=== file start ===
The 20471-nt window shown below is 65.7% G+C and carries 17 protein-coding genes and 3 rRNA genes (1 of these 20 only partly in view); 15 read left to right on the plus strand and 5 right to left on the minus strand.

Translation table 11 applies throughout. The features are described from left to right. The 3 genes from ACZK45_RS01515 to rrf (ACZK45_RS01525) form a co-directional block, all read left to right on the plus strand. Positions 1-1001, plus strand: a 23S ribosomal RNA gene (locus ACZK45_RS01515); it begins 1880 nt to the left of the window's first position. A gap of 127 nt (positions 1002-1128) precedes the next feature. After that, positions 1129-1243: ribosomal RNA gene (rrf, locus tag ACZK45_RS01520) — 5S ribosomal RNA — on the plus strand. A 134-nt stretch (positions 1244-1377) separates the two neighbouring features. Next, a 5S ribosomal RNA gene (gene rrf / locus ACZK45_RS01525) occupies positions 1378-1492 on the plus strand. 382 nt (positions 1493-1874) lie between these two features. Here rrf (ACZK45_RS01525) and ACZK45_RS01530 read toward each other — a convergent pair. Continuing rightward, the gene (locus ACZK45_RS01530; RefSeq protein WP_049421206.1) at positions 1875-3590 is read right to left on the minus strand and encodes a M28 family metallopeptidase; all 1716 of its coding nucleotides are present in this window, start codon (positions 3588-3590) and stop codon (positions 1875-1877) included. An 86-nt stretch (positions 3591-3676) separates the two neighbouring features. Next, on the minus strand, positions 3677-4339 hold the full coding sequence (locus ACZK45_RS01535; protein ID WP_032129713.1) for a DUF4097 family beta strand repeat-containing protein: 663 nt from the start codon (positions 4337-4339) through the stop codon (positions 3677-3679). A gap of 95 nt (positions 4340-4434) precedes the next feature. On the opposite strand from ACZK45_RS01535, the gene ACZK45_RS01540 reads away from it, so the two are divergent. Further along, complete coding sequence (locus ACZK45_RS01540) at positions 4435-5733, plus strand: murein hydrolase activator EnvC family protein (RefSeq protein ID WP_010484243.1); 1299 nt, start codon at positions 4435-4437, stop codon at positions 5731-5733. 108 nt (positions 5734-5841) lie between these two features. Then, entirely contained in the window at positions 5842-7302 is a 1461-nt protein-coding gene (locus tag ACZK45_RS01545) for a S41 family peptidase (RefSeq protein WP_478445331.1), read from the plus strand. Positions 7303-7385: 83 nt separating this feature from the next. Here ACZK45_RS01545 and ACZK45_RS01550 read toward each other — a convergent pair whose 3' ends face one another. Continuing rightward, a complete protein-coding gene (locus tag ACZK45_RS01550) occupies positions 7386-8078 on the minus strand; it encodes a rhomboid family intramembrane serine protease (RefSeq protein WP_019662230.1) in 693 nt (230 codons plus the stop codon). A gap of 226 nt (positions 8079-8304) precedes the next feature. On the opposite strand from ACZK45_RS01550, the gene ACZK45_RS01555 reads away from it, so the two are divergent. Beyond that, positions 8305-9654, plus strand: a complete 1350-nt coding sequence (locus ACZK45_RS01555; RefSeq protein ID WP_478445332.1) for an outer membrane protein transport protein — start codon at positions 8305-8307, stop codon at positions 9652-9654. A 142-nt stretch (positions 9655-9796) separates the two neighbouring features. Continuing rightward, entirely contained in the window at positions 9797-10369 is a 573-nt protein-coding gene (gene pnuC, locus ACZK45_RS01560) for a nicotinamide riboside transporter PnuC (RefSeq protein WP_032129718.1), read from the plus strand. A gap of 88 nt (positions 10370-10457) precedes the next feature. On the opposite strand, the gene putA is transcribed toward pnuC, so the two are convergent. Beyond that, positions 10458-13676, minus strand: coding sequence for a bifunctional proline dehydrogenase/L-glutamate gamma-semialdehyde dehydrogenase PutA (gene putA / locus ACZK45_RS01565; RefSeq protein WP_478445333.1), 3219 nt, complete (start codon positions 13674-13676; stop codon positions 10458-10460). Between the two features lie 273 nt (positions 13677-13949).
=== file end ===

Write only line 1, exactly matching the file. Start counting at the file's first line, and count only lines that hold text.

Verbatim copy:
The 20471-nt window shown below is 65.7% G+C and carries 17 protein-coding genes and 3 rRNA genes (1 of these 20 only partly in view); 15 read left to right on the plus strand and 5 right to left on the minus strand.